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Saturday, January 28, 2012

THE DOUBLE -- DVD review by porfle

Sometimes you like to sit down to a long, complicated game of chess.  Other times, you just want to play a little air hockey.  Compared to the drawn-out chess games of a Le Carre' spy thriller such as TINKER TAILOR SOLDIER SPY, director Michael Brandt's THE DOUBLE (2011) is the equivalent of a few brisk rounds of air hockey--breathless and exciting, without the need to expend too many grey cells in order to appreciate it.

Playing the role of retired CIA agent Paul Sheperdson, Richard Gere shows what a deceptively subtle yet effective actor he's become over the years, especially now that he's no longer perceived mainly as an ambulatory fashion ad (although he stills look better than I do on his worst days).  He's fun to watch here, using his understated skill to fully inhabit his character without having to overdo anything.  Matching him all the way is former sitcom star Topher Grace ("That 70s Show") whose talents as a dramatic actor are fully realized as young FBI agent Ben Geary.

With the apparent reappearance of long-sought Soviet superspy "Cassius" in the USA--and his suspected assassination of a senator--Sheperdson is called back into service to resume the hunt for him while unwillingly saddled with the callow Geary as his partner.  Naturally, they form a grudging respect for each other while seeking out the elusive Cassius, with Sheperdson becoming fearful that Geary, who has a wife and two kids, is unaware of the threat their ruthless quarry poses to himself and his family. 

Their search is an exciting one which begins with a prison visit to former Russian spy "Brutus" (Stephen Moyer, "True Blood"), who then stages a frantic escape attempt, and leads a Cassius associate named Bozlovski (the imposing Tamer Hassan, KICK-ASS, FREERUNNER) whom they suspect of actually being the mysterious spy himself.  Former boxer Hassan is an imposing and very physical actor who gives Shepherdson and Geary's attempts to capture Bozlovski a generous measure of hard-hitting excitement. 

While simpler than your usual spy thriller, THE DOUBLE does have its share of big plot twists, one of which is revealed right there in the trailer.  I'm giving it away in this paragraph (if you don't want to know, skip ahead) since writers Brandt and Derek Haas originally intended for it to be known from the start that Shepherdson himself is, in fact, Cassius, and has been working as a double agent all along.  This amps up the tension between him and Geary and enriches his character by having him develop an attachment to the eager young agent and his family.  What we don't yet know, however, is why Cassius is now acting on his own and what his secret agenda is.

But there are more surprises ahead which keep the story interesting enough while the action moves things along.  The finale, which takes place in a warehouse district on the Potomac River (with Detroit standing in for Washington, D.C.), allows director Brandt to stage a good old-fashioned car chase between Gere and Hassan that's like something out of the gritty 70s.  It's a cracking good sequence (which the editors of QUANTUM OF SOLACE would do well to study) that ends in a spectacular car crash stunt before proceeding to the final good spy/bad spy showdown and a parting plot twist that'll have the less prescient among us doing a mental doubletake.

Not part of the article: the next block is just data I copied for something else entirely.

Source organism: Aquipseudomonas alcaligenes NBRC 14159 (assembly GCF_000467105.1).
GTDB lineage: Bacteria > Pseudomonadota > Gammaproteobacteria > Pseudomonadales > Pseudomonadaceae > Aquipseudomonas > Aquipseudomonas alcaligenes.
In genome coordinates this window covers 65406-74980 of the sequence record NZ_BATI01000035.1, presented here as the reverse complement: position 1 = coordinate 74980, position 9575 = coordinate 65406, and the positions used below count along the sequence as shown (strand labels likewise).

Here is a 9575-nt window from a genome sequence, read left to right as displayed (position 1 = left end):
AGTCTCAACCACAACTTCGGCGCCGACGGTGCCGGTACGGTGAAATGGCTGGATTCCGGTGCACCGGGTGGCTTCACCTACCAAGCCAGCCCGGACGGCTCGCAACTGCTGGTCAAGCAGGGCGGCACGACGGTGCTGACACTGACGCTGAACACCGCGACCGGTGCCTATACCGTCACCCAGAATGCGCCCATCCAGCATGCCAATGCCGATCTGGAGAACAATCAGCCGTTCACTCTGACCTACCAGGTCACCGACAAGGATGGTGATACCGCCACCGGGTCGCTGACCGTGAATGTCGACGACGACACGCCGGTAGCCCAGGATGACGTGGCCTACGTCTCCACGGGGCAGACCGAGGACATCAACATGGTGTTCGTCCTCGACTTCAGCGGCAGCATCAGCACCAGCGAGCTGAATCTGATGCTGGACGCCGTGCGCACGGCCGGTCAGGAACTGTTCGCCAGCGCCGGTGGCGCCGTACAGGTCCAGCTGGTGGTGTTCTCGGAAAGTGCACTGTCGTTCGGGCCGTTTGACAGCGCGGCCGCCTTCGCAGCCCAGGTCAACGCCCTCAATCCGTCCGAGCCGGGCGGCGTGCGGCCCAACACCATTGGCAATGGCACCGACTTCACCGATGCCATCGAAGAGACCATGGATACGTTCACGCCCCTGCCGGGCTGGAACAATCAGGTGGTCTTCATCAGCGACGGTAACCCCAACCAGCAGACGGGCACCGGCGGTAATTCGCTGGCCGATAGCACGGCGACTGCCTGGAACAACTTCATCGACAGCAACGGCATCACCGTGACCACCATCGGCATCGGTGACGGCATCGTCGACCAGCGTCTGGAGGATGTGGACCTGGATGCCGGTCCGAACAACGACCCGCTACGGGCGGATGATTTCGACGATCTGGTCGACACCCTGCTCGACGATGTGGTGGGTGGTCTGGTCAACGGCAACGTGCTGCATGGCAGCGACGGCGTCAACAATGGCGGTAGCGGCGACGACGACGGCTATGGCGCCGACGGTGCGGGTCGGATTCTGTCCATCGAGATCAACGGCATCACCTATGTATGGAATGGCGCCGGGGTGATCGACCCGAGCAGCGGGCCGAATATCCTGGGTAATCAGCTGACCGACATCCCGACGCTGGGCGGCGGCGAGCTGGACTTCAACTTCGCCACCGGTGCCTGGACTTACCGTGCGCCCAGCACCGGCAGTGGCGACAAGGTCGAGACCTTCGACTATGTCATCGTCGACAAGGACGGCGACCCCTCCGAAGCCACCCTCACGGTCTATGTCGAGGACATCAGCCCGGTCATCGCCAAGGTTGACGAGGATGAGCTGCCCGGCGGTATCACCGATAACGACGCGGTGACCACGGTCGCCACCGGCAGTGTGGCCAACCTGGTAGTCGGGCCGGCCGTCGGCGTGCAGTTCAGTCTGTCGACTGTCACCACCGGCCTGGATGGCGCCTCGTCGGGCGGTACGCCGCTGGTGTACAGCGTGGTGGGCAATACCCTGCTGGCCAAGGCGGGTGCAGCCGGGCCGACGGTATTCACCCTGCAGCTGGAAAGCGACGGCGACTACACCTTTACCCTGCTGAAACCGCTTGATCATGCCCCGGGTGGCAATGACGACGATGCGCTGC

The supporting cast is top-notch, including Martin Sheen as CIA director Tom Highland and Chris Marquette in an amusing turn as an FBI office drone eager to get points by helping Geary on the case.  Odette Yustman (AND SOON THE DARKNESS, OPERATION ENDGAME) is winsome as Geary's unsuspecting wife Natalie, who helps to spark Shepherdson's humanity during a cozy family dinner.  As the unpredictable Brutus, Stephen Moyer is all raw nerves and kinetic desperation.

Brandt and Haas, who also scripted 3:10 TO YUMA, WANTED, and 2 FAST 2 FURIOUS, have fashioned a Lite version of the old Cold War tales updated to modern times and adjusted to appeal to shorter attention spans.  That's not always a bad thing (remember my clever "air-hockey" metaphor), and, in this case, results in a breezier than usual dash through spy-thriller territory.  The film itself lacks that "A-list" look but is stylishly directed and nicely photographed.  John Debney's musical score benefits from the participation of Rush lead guitarist Alex Lifeson, whose own composition "Don't Look Back" graces the closing credits crawl. 

The DVD from Image Entertainment is in 2.35:1 widescreen with Dolby Digital 5.1 surround sound and subtitles in English and Spanish.  Extras include trailer, behind-the-scenes featurette, and an engaging commentary track with Brandt and Haas.

Lean, fast-moving, and fun, THE DOUBLE isn't the kind of spy thriller that involves the viewer on a deeper level like one of Le Carre's torturously taut epics, nor is it anywhere near as memorable.  But it is entertaining, and sometimes that's all a movie really needs to be.

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